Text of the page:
J C Lawrence
Four player game: Dave, Chad, Christopher, JCL (me).
Having just gotten in Neuland from SpieleGuild we were excited to
get it onto the table. It had missed the table the week before in
favour of another Essen release: Reef Encounter. I was particularly
interested in Neuland given the many descriptions as being
Rules explanation took the better part of 20 minutes. Neuland's
rules aren't particularly complex -- it is actually a rather simple
game rules-wise -- but like many heavy games, while the rules may be
simple, using them to play the game well seems anything but.
ObPeeve: There was minor difficulty in getting the recommended
starting board setup. The hex tiles in the game are in various
shades of green and gray and the illustrative picture in the rules
is monochrome and lacks a key to indicate, for instance, whether
the light gray tiles in the picture are supposed to be gray or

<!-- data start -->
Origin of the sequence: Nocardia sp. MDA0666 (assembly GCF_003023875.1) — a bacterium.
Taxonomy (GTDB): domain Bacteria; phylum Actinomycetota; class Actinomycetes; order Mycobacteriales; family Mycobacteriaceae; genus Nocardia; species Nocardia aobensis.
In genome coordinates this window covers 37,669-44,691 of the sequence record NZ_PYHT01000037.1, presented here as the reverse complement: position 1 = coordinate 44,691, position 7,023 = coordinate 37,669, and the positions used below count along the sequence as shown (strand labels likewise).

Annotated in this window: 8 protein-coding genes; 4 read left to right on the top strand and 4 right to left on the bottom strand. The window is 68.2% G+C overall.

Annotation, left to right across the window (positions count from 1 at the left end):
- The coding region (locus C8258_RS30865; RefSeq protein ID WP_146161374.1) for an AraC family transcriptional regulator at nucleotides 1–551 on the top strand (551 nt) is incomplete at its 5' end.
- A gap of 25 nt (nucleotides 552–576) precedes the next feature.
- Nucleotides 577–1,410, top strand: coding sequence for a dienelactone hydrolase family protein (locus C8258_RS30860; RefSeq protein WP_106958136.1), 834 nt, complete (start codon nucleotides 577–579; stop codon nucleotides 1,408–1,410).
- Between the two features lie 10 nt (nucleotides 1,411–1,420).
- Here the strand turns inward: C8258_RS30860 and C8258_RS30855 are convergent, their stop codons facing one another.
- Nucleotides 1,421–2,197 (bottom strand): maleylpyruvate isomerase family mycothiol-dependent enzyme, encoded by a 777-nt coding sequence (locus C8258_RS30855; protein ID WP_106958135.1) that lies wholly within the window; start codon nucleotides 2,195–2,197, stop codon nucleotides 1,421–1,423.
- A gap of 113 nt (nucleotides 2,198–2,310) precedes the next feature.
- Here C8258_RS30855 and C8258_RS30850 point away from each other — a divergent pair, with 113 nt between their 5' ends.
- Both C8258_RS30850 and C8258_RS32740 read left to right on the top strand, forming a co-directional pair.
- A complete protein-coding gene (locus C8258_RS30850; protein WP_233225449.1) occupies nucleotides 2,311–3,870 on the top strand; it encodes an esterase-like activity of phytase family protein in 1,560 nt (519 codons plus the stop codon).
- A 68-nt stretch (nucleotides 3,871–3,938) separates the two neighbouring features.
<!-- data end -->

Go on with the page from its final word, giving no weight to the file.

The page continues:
light green, or the mid-gray tiles should be gray or light green.
Some tile counting and comparison resolved the question (light
gray in the picture is light green in the game tiles).
And we were off! Chad won starting player and started off in the
east quickly building two mines and using only the minimum actions
for it. Christopher started in the south and built a quarry and
then a smelter. I went for the north west and built a charcoal
burner and a mine, along with getting production markers on them and
everywhere else I could afford ("get while the getting is good!").
Dave went for another mine and quarry. And then the first round was
over and the clever turn track mechanism was about to start...and we
suddenly realised that just like in Roads&Boats, nobody owns
anything in the game except their production markers (transports in
R&B). Buildings are free for anyone to use just so long as there
isn't a production marker on them. As such board position is very